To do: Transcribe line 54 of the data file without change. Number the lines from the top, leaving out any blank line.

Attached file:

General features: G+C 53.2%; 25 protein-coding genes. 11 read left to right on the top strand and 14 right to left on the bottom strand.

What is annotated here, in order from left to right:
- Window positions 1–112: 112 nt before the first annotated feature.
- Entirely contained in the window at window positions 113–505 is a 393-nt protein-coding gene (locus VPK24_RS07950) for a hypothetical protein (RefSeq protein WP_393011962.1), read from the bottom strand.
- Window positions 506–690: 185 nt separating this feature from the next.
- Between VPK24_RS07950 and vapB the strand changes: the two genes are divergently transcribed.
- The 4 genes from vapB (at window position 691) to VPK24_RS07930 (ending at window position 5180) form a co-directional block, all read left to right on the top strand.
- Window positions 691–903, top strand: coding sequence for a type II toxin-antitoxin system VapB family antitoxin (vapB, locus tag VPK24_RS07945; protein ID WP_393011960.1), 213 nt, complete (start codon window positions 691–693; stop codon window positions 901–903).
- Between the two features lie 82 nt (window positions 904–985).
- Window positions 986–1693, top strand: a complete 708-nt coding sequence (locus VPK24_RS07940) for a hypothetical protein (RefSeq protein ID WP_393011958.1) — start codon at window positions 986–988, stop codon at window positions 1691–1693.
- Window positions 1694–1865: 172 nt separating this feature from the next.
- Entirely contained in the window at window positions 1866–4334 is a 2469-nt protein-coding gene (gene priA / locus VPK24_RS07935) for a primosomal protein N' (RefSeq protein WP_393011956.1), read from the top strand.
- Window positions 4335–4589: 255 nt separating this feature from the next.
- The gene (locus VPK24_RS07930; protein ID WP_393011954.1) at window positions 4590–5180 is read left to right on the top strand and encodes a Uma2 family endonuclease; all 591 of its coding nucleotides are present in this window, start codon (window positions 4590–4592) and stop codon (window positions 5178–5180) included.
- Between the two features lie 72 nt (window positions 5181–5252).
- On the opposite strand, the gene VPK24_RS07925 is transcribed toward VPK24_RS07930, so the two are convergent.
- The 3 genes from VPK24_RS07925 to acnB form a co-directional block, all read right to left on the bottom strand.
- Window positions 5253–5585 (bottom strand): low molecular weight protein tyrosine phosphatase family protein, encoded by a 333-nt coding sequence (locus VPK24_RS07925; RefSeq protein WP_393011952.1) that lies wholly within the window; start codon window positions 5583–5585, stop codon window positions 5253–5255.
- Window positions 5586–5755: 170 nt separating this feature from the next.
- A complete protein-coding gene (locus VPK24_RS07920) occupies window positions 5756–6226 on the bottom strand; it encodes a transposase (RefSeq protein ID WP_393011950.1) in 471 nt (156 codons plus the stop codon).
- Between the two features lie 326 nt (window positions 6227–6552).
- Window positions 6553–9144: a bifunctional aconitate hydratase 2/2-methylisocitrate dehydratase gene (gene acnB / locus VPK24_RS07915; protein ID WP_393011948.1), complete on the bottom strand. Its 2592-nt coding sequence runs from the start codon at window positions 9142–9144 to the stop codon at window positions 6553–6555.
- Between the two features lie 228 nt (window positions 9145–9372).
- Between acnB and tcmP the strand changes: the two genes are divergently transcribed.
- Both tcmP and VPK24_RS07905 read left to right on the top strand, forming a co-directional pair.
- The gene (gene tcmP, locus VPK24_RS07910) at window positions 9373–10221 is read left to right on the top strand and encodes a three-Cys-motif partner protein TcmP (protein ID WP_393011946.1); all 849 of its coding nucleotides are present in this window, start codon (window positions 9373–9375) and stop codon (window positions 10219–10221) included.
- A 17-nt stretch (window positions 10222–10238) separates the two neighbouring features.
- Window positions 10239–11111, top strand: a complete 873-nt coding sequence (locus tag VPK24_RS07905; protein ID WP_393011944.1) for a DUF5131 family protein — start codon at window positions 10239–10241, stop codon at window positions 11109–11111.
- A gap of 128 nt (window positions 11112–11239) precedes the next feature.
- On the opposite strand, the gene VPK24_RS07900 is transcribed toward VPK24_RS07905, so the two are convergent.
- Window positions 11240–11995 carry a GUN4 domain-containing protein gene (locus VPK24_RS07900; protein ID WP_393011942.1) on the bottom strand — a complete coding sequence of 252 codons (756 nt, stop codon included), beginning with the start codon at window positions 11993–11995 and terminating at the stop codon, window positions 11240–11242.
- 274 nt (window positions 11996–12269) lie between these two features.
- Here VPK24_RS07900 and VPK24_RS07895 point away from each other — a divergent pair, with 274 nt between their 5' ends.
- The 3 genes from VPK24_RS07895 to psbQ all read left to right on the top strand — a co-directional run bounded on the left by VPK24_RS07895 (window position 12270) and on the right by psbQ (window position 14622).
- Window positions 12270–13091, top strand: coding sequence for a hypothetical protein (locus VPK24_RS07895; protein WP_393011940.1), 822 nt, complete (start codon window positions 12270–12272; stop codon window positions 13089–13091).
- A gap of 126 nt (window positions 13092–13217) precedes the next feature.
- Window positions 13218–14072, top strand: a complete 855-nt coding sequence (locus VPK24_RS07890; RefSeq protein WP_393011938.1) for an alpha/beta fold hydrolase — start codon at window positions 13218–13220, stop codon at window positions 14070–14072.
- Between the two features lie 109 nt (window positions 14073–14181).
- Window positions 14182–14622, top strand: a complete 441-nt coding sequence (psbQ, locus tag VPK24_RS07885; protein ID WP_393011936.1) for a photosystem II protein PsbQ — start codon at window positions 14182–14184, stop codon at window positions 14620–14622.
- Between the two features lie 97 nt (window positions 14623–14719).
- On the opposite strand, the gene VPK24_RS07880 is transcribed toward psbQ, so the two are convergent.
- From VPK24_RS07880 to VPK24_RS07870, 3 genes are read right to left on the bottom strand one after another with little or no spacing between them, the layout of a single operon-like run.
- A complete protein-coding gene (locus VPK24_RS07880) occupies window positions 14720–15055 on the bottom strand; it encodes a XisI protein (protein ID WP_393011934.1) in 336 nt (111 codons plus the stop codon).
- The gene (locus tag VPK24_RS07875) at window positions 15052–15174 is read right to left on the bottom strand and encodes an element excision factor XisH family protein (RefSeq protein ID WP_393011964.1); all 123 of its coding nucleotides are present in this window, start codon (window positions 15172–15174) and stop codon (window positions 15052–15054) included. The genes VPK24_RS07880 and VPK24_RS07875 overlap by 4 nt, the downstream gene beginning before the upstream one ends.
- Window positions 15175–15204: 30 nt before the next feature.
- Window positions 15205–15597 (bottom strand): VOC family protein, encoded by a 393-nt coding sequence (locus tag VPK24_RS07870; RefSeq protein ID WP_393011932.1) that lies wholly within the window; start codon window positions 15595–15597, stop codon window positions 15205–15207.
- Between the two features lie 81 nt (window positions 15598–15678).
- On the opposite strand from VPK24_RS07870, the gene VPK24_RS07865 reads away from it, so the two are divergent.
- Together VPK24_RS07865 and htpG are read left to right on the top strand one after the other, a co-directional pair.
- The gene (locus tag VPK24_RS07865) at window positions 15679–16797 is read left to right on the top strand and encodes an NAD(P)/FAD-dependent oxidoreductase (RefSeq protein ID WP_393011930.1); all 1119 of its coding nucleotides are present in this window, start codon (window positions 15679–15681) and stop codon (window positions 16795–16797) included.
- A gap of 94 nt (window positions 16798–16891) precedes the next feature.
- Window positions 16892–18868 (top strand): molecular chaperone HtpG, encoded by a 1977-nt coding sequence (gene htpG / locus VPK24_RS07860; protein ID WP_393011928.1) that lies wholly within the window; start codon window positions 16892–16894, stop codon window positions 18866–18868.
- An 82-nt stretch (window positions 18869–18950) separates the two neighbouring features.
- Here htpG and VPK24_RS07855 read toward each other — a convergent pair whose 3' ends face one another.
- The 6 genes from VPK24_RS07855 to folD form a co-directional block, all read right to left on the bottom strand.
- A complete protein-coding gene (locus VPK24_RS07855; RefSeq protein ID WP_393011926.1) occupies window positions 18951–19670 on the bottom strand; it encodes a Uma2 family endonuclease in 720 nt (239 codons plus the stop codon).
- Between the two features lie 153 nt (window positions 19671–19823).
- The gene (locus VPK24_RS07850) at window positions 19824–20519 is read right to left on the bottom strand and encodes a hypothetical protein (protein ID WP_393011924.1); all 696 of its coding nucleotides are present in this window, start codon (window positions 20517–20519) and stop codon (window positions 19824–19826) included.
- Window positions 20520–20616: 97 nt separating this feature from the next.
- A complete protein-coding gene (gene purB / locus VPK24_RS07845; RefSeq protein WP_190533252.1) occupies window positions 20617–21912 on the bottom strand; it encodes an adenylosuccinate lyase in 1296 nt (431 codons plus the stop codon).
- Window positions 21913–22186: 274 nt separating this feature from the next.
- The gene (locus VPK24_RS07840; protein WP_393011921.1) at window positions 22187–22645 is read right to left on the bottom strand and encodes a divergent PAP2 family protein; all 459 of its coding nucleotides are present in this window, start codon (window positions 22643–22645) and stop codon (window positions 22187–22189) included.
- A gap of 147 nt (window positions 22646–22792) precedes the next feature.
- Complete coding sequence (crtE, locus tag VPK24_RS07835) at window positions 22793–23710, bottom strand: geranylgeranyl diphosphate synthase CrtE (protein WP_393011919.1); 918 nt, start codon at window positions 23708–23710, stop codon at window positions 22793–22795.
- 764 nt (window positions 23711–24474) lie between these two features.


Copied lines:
- Here htpG and VPK24_RS07855 read toward each other — a convergent pair whose 3' ends face one another.